Writing Echoes

Delijah's Writing Blog

Hanafuda Card Game (花札)

Aside from the ever-present pachinko, hanafuda has been for a while one of the two games I associate with yakuza. The other, probably due to Rurouni Kenshin’s [link] influence is dice; actually when I read Confessions of a Yakuza (a Life in Japan’s Underworld) [link] they did mention dice quite a few times, back in the 1920’s, but I don’t remember if they mentioned hanafuda at any point.

For some reason, however, hanafuda captured my curiosity, and I did give Okonogi Kazuki a liking for the game. I wanted to learn to play, so there I went, with Beta-san’s help.

Hanafuda, 花札 (flower cards), is a card game, extended among yakuza in Japan and ‘normal’ people in South Korea. There are twelve suits that represent months, and each month is illustrated with a different flower.

January Pine 一月 松 Ichigatsu Matsu
February Ume 二月梅 Nigatsu Plum blossom
March Cherry blossom 三月 桜 Sangatsu Sakura
April Wisteria 四月 藤 Shigatsu Fuji
May Iris 五月菖蒲 Gogatsu Ayame
June Peony 六月 牡丹 Rokugatsu Botan
July Bush Clover 七月萩 Shichigatsu Hagi
August Chinese Silver Grass 八月 薄 Hachigatsu Susuki
September Chrysanthemum 九月菊 Kugatsu Kiku
October Maple 十月紅葉 Jūgatsu Momiji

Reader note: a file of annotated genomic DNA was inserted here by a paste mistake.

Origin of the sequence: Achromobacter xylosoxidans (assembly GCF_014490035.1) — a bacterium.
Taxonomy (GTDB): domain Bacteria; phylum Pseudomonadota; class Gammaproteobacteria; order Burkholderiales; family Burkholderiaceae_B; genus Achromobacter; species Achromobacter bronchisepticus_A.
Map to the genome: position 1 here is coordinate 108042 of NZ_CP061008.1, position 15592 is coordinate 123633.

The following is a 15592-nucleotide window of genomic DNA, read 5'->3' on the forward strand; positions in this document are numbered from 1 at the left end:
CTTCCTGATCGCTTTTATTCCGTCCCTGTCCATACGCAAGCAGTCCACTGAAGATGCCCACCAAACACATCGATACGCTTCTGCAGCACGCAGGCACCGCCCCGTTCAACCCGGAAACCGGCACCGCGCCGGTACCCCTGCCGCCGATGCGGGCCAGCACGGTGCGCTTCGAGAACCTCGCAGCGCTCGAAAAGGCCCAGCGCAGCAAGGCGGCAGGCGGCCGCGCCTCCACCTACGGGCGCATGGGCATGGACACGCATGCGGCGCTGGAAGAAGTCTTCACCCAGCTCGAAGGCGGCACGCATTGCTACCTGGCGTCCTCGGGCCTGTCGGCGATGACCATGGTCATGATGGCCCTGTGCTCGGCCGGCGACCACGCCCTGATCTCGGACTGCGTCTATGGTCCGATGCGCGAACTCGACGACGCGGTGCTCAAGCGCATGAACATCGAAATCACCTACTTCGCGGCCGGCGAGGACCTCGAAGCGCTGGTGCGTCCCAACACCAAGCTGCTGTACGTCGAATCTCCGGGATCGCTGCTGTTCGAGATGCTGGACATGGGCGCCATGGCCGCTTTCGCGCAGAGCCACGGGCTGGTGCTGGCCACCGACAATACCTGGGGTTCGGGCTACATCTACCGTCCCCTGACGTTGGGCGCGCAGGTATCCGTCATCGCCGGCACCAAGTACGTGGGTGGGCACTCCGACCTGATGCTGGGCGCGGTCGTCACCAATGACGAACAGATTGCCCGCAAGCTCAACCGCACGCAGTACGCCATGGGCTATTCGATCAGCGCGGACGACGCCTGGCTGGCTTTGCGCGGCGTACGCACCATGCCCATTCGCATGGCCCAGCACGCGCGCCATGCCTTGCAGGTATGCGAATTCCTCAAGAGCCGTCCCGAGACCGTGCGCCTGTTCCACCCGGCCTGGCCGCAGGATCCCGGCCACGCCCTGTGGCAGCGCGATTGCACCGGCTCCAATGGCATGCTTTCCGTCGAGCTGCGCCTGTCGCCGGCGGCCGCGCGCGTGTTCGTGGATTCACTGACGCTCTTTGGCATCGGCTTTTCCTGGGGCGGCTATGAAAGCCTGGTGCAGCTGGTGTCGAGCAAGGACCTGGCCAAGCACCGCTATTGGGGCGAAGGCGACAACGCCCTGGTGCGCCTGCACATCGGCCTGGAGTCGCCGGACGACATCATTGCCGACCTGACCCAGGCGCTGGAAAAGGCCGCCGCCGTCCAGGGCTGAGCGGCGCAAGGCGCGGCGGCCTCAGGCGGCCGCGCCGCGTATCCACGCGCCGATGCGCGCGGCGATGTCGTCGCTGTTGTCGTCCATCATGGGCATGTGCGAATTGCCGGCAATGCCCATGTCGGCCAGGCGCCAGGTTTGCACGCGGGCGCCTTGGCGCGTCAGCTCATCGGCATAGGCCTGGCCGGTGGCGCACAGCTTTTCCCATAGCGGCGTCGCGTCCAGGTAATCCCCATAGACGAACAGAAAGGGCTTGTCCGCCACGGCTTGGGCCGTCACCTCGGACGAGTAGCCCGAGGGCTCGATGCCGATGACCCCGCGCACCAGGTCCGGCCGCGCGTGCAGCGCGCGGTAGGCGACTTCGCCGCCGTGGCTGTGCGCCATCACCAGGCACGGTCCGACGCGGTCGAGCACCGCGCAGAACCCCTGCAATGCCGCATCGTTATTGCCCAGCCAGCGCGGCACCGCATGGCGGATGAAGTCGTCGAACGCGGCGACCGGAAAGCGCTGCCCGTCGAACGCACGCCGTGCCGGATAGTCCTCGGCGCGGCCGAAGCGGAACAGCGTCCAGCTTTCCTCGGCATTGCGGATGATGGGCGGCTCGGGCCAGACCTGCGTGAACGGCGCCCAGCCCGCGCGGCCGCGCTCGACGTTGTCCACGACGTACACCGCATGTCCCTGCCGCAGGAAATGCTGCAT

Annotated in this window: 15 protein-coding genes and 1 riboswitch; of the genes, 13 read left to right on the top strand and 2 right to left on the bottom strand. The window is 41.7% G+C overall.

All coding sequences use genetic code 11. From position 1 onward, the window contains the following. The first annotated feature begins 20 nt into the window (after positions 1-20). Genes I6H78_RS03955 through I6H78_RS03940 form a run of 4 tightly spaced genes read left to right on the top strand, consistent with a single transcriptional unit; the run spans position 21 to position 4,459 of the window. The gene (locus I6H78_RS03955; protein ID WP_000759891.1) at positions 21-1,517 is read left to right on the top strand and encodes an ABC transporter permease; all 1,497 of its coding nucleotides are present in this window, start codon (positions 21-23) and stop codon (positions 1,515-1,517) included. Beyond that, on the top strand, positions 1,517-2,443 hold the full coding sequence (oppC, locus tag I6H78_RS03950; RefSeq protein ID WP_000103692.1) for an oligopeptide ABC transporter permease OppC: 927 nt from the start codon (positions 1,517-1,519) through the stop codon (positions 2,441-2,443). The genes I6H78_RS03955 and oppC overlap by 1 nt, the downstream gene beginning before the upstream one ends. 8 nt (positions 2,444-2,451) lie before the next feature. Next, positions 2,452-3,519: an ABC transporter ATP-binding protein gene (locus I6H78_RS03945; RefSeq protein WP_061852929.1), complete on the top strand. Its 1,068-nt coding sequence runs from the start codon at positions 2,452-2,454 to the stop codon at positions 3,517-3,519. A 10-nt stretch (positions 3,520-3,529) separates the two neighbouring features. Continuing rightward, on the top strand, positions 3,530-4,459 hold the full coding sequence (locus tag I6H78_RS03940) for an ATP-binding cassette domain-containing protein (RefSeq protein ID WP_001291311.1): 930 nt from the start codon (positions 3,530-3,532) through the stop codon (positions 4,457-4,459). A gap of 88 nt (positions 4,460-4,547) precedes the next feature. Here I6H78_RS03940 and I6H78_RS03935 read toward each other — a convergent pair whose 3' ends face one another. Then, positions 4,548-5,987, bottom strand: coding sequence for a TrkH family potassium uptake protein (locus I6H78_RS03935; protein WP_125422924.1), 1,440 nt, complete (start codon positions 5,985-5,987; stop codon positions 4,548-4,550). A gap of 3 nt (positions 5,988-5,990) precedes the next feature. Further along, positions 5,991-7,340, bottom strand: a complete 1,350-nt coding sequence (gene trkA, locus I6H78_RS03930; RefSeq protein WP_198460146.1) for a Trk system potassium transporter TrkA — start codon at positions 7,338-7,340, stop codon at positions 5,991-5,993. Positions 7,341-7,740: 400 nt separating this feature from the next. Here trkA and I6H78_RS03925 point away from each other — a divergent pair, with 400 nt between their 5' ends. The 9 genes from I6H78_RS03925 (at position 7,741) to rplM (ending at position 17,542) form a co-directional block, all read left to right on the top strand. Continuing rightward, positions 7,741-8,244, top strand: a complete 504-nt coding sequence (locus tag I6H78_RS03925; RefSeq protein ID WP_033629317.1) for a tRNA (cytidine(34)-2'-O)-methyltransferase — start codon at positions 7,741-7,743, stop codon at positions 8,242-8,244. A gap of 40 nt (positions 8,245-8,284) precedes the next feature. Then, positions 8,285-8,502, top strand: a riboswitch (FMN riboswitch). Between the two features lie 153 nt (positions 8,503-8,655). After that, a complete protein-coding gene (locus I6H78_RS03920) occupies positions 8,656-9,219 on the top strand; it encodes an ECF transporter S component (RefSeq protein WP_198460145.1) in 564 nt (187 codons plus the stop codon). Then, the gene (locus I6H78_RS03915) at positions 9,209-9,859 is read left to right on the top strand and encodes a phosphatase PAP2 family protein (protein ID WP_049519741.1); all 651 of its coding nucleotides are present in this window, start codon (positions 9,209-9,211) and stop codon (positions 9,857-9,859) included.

November Willow 十一月 柳 Jūichigatsu Yanagi
December Paulownia 十二月桐 Jūnigatsu Kiri

Each suit has four cards, and the goal of the simplest game is matching pairs of flowers. There are four different kinds of cards, the ‘basic’ one, which just features the flower, the ‘scroll’ one, which features calligraphy, and the ‘special’ ones, with different motives. The basic ones are worth 1 point, the scroll ones are worth 5 points, and the value of the special ones ranges between 10 and 20. The actual cards are smaller and thicker than Western cards and quite a handful to put together for shuffling.

Each player receives eight cards, and extra eight are placed in the middle, face up. The rest of the stack is kept face-down. The dealer has the first hand, and a typical hand goes as follows:

  1. If the player has a card matching one from the face-up row, they make a pair and take those cards away for future counting. If the player does not have any matching cards, they put one of their own cards down
  2. The player uncovers one of the cards from the face-down stack; if with this card they can form a pair, they take both cards away.

The game is over when one of the players or the middle row is left with no cards, and then the count is done. The winner is the one with more points.

In the more complicated games, different pairings add up points, but in the basic game the idea is to make as many pairs as possible, particularly with the special cards. I was playing this with Beta-san (thank you!) and got no clue of who won in the end, but we had fun, and in the end it counts as research, doesn’t it? XD

Check the article on Wikipedia, most of the information is there [link]


3 responses to “Hanafuda Card Game (花札)

  1. Beta-san August 22, 2011 at 20:37

    I won.